Yet another thing that I sort of screwed up. I'm sure Jay and Chris envisioned a more realistic web gear, something grounded in reality. That's one of the things they really pushed for, a sense of realism, and here I come with a Liefeld-style packs and straps kind of thing. The ONLY thing that saved it here is the subject matter itself. Duke Nukem is somewhat campy and humorous, so it worked. But if this had been for Quake or something more realistic, it would have really shit the bed.
It was Chris I believe who designed the remaining accessories on paper.
And if I am not mistaken they also sculpted them in house themselves rather than farm out the sculpting the way they did on the figure itself. They all turned out exceptionally well, and they functioned WITH the figure in a great way. They basically believed that if you can walk through the game in this first person shooter and pull out all these weapons by scrolling through the screen, then the figure itself should be able to physically WEAR all the weapons at the same time.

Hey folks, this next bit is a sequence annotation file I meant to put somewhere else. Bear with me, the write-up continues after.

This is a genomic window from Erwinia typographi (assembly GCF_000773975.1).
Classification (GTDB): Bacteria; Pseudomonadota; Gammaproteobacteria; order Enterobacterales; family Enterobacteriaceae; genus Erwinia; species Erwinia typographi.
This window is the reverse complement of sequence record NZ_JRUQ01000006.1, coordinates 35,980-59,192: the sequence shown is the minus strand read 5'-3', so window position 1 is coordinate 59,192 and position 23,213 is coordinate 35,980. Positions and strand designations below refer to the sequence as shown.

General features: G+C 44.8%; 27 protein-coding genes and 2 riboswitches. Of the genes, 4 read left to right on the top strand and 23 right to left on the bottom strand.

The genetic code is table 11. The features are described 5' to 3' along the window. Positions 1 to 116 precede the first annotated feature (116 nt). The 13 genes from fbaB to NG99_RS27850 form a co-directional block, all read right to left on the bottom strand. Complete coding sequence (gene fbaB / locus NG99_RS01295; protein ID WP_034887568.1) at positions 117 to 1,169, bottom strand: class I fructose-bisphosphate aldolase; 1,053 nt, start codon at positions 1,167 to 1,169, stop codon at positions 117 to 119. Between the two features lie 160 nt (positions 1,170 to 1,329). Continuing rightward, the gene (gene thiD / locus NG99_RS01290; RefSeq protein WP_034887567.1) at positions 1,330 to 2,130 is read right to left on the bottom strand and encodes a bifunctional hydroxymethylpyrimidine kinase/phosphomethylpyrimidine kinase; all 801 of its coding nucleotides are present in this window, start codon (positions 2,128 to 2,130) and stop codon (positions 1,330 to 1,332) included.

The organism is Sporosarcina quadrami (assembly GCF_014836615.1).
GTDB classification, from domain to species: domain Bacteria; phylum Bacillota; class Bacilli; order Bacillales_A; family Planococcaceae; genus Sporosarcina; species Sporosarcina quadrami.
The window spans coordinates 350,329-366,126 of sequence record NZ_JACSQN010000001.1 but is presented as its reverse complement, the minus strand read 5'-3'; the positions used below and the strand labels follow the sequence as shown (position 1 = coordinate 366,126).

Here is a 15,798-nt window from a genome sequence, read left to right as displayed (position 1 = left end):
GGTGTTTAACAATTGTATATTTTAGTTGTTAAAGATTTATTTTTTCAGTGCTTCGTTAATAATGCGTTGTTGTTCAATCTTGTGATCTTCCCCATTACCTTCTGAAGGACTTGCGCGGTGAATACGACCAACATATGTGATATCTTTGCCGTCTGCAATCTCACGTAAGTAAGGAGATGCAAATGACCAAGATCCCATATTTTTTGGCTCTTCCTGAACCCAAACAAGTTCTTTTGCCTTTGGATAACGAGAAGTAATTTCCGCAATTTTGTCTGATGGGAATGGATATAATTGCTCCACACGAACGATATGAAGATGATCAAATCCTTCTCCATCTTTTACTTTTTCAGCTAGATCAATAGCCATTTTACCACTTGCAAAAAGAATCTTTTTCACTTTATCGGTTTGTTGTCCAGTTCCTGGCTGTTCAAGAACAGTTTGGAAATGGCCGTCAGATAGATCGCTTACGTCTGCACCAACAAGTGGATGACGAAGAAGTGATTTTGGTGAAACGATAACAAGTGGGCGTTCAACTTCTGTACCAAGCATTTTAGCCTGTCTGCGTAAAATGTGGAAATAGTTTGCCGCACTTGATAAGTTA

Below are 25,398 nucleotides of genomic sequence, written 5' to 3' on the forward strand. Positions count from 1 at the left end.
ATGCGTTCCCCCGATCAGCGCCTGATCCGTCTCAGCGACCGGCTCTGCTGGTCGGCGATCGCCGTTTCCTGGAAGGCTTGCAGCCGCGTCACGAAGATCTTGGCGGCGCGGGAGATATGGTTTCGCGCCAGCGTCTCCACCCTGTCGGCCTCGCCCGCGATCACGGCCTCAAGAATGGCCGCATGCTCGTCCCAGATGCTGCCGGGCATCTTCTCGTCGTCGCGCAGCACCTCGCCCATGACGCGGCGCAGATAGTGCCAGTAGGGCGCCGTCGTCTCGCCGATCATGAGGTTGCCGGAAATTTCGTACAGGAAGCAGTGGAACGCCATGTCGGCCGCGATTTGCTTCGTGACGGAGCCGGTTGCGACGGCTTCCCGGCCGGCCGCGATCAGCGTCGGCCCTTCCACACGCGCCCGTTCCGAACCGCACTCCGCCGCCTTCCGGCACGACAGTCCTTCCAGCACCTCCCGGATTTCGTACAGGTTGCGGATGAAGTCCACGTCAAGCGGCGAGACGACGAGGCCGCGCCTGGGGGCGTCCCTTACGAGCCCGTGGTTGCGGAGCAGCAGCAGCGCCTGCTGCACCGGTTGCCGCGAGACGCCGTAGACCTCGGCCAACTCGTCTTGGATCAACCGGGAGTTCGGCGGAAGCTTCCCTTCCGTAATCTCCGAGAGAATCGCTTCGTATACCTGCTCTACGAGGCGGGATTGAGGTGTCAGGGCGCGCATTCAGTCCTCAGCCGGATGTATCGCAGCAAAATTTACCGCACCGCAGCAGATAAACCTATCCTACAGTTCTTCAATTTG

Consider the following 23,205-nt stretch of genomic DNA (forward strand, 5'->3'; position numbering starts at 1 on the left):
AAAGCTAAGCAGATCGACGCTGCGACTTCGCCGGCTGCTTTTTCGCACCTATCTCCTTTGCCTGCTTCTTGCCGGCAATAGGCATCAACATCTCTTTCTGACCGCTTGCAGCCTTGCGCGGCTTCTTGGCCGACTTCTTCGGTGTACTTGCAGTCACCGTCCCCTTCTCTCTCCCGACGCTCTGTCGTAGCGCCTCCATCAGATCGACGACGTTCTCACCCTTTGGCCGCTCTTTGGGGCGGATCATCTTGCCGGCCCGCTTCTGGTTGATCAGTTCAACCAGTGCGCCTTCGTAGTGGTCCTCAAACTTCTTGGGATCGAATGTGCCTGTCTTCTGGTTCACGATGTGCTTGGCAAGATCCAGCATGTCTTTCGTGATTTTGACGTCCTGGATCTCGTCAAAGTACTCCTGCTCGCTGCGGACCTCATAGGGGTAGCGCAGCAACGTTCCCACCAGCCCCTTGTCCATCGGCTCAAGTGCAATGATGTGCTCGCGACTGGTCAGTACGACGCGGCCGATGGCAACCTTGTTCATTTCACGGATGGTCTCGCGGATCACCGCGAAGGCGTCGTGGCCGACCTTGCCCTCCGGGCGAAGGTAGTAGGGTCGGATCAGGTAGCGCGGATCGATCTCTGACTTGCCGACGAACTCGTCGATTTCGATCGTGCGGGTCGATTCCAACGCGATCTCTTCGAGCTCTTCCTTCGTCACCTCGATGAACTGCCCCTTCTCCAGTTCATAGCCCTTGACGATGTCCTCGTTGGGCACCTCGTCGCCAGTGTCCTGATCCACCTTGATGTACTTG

To me? That's something very, very special that shows you how those guys thought every little detail through.
After the Duke figure was released, they set in motion the designs and plans for the line to become a much more complete one, by adding in some of the very awesome aliens that populated Duke's world. This was one of what I consider to be the 'core values' of what I learned from those guys. Always strive to build the universe around the main characters and not just the main characters themselves. It's a lesson that I always followed and only deviated when financial considerations (toy market getting worse later in life) forced me to do so. One of these days I ought to jot down all the things that sort of became the Commandments of Product Design I took from that job and those people.